Log-linear model with some linear variables and an already log-linearized Taylor rule

I want to code up a non-linear model and perform a first-order log-linearization.
I understand that I need to invoke exp() on the variables I would like to log-linearize. There are also some variables (R and pi) that are already in percentages that I would like to only linearize, in which case I do not need to transform them with exp(). For example, for an Euler equation I have used:

exp(M) = betta*exp(M(+1))*(1+R)/(1+pi(+1));  

where M is marginal consumption and I have left R and pi without the exp transformation.

The difficulty is that i would also like to include an already log-linearized equation for the Taylor Rule. My understanding is that this is fine as long as I correctly specify the relationship between the hatted variables and the raw variables.
For the Taylor Rule I have used:

R_hat = mp_rlag*R_hat(-1)+(1-mp_rlag)*(mp_infl*pi_hat+mp_u*ubar*u_hat+m_hat;
pi_hat = pi - pibar;
R_hat = R - Rbar;
u_hat = log(u) - log(ubar);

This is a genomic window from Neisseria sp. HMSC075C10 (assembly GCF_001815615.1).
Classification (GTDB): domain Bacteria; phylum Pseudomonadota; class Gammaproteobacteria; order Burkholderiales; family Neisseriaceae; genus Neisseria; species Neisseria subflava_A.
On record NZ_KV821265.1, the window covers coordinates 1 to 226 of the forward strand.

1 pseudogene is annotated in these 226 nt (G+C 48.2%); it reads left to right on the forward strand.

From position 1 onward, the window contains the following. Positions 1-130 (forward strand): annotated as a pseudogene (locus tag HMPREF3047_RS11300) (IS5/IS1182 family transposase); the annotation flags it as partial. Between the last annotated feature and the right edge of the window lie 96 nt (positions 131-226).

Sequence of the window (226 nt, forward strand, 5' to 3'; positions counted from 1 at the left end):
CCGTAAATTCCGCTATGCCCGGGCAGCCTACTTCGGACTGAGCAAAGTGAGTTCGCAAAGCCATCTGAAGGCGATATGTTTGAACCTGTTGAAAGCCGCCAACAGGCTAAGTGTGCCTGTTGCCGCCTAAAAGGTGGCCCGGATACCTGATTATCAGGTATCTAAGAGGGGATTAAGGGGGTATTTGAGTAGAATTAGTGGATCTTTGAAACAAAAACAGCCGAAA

My question is have I correctly defined the hat variables correctly for the linear variables, pi_hat and R_hat?

That depends on how you defined R_hat in the first place. My guess is that you did not linearize the Taylor rule with respect to R and pi. Is there a reason you do an exp() substitution instead of appending auxiliary variables and equations with the logged variables you are interested in?

Thanks for the help. There is no particular reason I chose the exp() way. Are you suggesting that a simpler way is to instead write:

M = betta*M(+1)*(1+R)/(1+pi(+1)); 
m = log(M); // Auxillary variable defined

where m will be the relevant variable for percentage change deviations.

But if I use this format, then on the Taylor Rule, perhaps it is better for me to define the interest rate and inflation in gross terms, and then just insert the rule as:

log(R/R_ss) = rho_r*log(R(-1)/R_ss) + (1-rho_r)*(phi_pi*log(Pi/Pi_ss) + phi_u*log(u/u_ss)) + eps_r;
R_ss = 1/betta;
Pi_ss = 1;

M = betta*M(+1)*R/Pi(+1); 
m = log(M); // Auxillary variable defined

Yes, that sounds like the best way to proceed.

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